Sunday Stills – Summer Bugs in winter?

Bugs are in short supply here in winter but who knows what might lurking in the weeds of my winter garden – or is it back to the archives I go…!

So where do the bugs go in winter. I found this exoskeleton still clinging to the tree trunk long after its inhabitant had moved on.

Cicada shell cast-off

There must be some spiders somewhere.

Spider in the lily

I even looked in the compost bin hoping to find some slaters or at least an earthworm or two. No luck there.

Then I remembered – those archives and those snails. I have never noticed snails on trees  before.  You can just see the damage cause by their chewing, I guess they did it carefully so they didn’t chew off their escape route. 

Wild and unwilling victims


The spider weaves its web to entangle and ensnare its victims. Trapped in the sticky threads, they struggle to escape. The spider’s web traps dewy raindrops so the web glistens and looks magical until the sun rises anew.

Sunshine then weaves its own magic. The warmth of it’s rays nourishes and relaxes tired muscles, untangling the knots and stresses of daily life.

Wind blows gently through the spider’s web, breaking the delicate strands of silk. Night falls – and the spider begins to weave its magic again. In the morning there will be more wild and unwilling insects crash-landing into the trap. A breakfast feast for spiders yet also an intricate web of beauty to behold.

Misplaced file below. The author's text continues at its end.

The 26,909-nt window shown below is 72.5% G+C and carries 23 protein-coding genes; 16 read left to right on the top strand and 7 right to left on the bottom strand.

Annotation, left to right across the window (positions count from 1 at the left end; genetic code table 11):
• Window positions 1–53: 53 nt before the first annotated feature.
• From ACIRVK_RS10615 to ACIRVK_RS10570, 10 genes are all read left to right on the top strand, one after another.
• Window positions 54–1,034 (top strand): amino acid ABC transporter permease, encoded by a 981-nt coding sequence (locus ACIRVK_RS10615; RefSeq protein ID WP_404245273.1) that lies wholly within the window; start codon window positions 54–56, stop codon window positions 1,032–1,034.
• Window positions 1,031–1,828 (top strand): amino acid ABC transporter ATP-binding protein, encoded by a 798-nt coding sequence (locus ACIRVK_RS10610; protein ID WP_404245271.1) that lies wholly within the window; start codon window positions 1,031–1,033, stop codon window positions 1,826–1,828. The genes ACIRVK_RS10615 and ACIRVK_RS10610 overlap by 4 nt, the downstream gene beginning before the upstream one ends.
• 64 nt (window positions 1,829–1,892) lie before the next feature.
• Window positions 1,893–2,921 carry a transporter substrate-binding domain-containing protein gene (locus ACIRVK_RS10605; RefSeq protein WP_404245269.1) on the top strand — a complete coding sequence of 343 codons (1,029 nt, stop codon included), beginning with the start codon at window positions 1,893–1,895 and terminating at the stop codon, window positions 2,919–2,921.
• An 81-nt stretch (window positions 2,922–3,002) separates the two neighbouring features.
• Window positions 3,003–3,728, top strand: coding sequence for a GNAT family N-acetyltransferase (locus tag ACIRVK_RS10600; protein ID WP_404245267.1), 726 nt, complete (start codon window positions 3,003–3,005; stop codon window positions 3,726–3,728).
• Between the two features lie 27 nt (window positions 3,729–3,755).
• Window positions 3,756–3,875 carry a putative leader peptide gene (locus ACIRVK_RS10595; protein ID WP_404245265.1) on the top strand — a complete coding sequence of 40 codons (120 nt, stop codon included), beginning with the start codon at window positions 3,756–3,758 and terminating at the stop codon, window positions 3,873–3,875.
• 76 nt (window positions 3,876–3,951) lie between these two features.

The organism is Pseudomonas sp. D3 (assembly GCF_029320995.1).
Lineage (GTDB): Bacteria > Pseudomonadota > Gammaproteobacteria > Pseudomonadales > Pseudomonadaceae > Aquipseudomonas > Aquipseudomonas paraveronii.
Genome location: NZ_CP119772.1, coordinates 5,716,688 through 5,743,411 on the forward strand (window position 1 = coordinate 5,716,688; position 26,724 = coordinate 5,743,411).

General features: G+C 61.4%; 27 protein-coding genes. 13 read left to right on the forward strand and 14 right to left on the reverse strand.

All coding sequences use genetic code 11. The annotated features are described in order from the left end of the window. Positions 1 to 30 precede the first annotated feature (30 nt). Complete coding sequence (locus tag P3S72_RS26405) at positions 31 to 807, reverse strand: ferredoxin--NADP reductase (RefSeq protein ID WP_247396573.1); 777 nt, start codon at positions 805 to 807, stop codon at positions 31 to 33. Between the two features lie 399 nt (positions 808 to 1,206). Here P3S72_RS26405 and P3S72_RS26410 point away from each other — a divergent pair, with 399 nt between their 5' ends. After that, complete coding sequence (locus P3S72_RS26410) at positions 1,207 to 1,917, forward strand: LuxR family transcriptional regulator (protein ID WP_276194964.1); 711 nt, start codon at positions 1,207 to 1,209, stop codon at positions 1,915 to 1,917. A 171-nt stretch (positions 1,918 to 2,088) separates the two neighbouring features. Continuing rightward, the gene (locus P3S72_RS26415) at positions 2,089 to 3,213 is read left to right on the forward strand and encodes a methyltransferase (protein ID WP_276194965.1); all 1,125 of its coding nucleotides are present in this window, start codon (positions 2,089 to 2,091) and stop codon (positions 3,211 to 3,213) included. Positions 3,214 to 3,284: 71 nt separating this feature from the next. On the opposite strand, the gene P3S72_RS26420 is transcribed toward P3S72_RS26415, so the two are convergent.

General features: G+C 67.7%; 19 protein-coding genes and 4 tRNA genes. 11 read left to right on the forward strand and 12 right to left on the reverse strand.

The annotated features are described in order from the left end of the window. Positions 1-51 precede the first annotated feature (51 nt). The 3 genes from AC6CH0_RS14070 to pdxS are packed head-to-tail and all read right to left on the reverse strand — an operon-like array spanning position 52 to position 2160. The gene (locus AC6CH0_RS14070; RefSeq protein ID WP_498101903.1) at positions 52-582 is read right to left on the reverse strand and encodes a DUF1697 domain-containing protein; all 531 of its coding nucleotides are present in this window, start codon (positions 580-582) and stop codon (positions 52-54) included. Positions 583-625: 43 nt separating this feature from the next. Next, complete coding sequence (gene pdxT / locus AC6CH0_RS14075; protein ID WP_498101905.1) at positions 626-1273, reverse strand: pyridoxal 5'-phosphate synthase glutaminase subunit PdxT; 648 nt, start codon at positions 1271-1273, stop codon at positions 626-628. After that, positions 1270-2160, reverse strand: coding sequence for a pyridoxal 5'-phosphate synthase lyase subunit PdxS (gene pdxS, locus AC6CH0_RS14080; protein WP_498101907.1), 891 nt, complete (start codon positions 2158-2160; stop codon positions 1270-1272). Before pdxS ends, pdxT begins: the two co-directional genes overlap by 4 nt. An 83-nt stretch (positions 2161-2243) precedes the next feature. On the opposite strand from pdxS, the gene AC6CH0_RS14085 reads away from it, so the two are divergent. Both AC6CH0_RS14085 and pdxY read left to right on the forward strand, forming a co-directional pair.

Such is the circle of life in the summer garden.

Snap, crackle, crunch

Down at the bottom of the garden there are crunchy creatures.  Have you seen them?

Hidden amongst the textured green weeds, they suck the sap and snap the seeds. They lay their eggs in the cracks and crevices of hidden corners. Secretly these creatures weave their nests and webs to lure smaller insects into their tiny world. Hatchlings emerge and feast on the bugs entrapped in these silken  threads. 

Ever vigilant for telltale signs of invasion, those creatures are rooted out and crushed. Sticky webs are removed, the insect inhabitants destroyed.

Watering and weeding are two daily tasks to remember. The wilderness of weeds is tamed. There is space for the young plants to spread their roots in the cool, moist earth.

The stakes are high, the tomatoes are tied. The pea vines entwine through the tomatoes and the beans are bending their stalks.  Spring onions and radishes push up through the gourmet lettuce plants. Herbs mingle together and a simple touch releases oils which stain the green thumbs of this gardener, bringing a sense of calm to my senses. 

Bees buzz as they visit each flower. A love affair exists between the flowering plants and the bees. Pollen is exchanged and shared across the plants. Honey is the bee’s sweet reward. 

Meanwhile, the nurtured vegetables continue to thrive and create protein, vitamins and fibre bites encapsulated in sugar snap pea pods, crisp stalks and leafy greens. The garden grows. 

I find peace and quiet amongst the growing plants.  Spending time in the garden is healthy for mind and body. Exercising my body whilst expelling negative thoughts from my mind  Time to cultivate ideas and healthy food.

Nurturing a garden is a bit like creating a piece of oneself – crunchy bite by crunchy bite.

And those crunchy creatures?  They no longer lurk at the bottom of the garden. 

Green thumbs have won the day. Salad days are here to stay.